Karen Dannemiller’s innovative research typically improves the air quality in our homes on Earth. However, a few years back her expertise caught NASA’s eye.
NASA was analyzing the airborne particles floating around the International Space Station to keep the astronauts traveling 250-plus miles above the planet healthy. But scientists also wanted to study how to avoid unhealthy conditions for future long-term space travel — say, to Mars.
And Dannemiller’s understanding of microbial communities in dust — which can include fungi, bacteria and viruses — and what that means to our health was what NASA needed in its quest for answers.
“A lot of what we do is targeted to vulnerable communities, improving living spaces to reduce illnesses like childhood asthma,” said Dannemiller, whose Indoor Environmental Quality research group at Ohio State combines cutting-edge techniques from engineering and epidemiology.
“Working with NASA has been exciting. We’ve found a lot of our research can be applied to help keep astronauts healthy and support them on their missions.”
Astronauts have strict cleaning regimens. However, spacecrafts are confined spaces that can turn into breeding grounds for harmful mold, dust and bacteria. The spacecraft Mir, for example, had such extensive mold growth when it was decommissioned that there were concerns about wiring and window seals degrading, a frightening scenario when you’re more than 250 miles above Earth.
“A lot of that was because they weren’t controlling the humidity properly,” Dannemiller said. “Dust is a really important reservoir for microbes and if your humidity gets too high it can cause growth.”
By analyzing and modeling the space dust provided by NASA, Dannemiller determined the levels of humidity that could lead to dangerous microbial growth.
Fortunately, improvements in relative humidity control were made in construction of the International Space Station (ISS) to help prevent mold growth. While ISS typically maintains a healthy relative humidity level, Dannemiller’s modeling techniques helped predict what would happen in an unexpected circumstance, such as a ventilation system failure, and what remediation steps would fix it.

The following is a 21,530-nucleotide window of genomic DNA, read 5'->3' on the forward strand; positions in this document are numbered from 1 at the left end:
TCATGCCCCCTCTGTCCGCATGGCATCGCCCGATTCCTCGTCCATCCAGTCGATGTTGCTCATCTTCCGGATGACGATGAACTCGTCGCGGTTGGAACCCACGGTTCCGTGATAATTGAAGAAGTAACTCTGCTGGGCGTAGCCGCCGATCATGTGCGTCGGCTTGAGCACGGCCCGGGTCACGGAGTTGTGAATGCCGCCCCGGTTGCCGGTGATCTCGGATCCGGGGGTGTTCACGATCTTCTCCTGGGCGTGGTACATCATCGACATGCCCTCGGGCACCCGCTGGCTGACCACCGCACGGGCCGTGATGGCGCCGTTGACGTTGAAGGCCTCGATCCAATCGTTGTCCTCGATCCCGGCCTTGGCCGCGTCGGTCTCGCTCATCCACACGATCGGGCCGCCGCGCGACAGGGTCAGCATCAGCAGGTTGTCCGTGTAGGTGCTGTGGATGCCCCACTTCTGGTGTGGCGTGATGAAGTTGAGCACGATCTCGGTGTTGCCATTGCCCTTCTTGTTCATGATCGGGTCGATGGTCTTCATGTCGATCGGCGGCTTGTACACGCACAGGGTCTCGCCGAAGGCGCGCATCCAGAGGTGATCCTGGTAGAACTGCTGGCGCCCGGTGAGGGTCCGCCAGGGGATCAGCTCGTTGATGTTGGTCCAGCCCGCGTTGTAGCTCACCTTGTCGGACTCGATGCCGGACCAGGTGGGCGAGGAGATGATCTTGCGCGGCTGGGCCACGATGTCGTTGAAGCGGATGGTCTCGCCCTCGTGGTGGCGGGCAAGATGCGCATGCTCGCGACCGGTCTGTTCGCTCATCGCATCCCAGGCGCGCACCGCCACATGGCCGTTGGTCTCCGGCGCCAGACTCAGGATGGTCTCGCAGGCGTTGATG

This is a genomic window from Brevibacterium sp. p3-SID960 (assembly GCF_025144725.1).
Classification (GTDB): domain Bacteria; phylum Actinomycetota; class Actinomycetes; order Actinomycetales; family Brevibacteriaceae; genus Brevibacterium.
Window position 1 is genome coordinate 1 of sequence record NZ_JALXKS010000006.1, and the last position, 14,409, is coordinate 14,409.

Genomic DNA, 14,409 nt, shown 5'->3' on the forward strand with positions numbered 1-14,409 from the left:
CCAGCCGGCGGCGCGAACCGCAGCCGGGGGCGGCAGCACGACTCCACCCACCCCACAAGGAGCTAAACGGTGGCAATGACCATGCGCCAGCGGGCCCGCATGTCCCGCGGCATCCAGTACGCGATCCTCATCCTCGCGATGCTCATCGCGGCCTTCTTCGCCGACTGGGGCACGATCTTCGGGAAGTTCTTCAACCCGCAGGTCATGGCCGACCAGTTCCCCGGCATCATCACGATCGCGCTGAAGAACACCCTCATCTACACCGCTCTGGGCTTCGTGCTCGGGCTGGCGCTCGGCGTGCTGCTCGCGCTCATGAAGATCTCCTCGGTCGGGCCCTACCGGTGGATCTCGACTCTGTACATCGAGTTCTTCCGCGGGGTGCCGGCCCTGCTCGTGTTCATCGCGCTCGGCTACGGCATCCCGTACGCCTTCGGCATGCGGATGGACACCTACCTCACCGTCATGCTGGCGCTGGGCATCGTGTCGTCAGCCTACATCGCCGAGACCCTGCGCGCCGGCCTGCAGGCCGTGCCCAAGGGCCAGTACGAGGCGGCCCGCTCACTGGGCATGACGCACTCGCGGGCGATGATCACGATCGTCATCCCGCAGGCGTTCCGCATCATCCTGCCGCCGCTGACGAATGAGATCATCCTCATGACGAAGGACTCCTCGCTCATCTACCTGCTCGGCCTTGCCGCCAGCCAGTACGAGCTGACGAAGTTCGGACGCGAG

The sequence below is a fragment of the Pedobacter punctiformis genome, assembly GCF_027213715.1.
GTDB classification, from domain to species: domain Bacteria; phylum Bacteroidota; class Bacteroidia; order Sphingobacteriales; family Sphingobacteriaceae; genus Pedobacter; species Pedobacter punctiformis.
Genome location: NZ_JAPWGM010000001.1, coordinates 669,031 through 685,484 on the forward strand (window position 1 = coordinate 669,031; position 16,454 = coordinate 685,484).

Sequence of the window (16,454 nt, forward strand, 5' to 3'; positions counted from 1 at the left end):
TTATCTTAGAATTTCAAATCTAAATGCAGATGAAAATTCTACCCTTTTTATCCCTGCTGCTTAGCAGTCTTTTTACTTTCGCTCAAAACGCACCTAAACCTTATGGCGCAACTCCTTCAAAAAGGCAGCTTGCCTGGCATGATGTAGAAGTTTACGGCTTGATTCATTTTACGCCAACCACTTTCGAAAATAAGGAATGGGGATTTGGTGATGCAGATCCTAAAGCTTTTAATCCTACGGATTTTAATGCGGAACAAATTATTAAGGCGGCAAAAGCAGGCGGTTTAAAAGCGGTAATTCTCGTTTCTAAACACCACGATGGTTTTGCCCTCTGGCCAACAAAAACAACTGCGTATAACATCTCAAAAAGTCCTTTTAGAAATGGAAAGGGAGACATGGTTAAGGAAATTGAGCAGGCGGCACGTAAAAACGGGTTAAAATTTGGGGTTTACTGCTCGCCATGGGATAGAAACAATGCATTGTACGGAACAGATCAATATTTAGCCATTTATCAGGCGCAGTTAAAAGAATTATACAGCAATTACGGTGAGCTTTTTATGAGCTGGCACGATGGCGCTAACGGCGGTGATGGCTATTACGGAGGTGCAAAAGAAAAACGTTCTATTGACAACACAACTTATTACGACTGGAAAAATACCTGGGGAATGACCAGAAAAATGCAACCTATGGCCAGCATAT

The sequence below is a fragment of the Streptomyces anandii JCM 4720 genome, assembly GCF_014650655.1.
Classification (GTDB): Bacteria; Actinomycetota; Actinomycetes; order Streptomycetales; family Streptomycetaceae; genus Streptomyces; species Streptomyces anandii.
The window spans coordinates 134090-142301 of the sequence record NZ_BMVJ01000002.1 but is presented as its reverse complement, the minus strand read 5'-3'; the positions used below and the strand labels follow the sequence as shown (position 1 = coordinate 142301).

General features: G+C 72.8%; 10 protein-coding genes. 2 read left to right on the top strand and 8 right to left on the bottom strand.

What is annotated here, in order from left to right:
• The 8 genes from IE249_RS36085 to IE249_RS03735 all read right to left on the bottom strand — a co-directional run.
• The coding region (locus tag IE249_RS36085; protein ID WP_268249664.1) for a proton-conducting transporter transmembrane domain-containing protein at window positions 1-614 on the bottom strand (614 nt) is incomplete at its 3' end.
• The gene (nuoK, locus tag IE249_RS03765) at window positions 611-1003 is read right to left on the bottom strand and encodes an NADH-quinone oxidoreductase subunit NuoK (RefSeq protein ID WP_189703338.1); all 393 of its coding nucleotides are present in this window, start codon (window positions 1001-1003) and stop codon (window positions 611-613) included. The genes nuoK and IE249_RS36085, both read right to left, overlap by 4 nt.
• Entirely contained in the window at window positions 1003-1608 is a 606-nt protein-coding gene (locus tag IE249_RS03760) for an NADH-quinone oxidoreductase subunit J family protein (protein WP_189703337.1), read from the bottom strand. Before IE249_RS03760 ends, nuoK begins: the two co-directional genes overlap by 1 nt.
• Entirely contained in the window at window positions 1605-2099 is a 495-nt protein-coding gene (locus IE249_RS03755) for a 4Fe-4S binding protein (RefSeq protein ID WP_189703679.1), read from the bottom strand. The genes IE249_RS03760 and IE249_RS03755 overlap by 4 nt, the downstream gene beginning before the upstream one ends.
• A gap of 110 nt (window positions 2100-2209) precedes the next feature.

“Karen got a lot of answers for us,” said Marit Meyer, a research aerospace engineer at the NASA Glenn Research Center who recruited Dannemiller for the project. “She brought an expertise to the table we didn’t have, the microbial piece related to indoor dust. And she was able to determine when the microbes really start multiplying and growing. Knowing that is critical in planning the climate control in new vehicles.”
New vehicles such as the long-term moon-orbiting Gateway, which will be built as part of the Artemis mission in 2024 and have periods of dormancy. Also, it’s critical research for potential months-long journeys to Mars.
Meyer also said Dannemiller could play an important role when astronauts return home.
“There’s a lot of interest in what kind of microbes we are going to find in future long-term missions,” Meyer said. “Will new types of microbes show up that we’ve never seen before? It is a hot topic, and Karen is really poised to do some of the future work on that.”
Until then, Dannemiller and her research team will continue their work in analyzing the dust on the space station to keep astronauts healthy. However, most of her research is aimed at helping people live healthier lives inside their homes, especially in creating cleaner environments for children with asthma.
“If we can improve living spaces, we can reduce illnesses,” Dannemiller said. “That’s what it’s always been about for me.”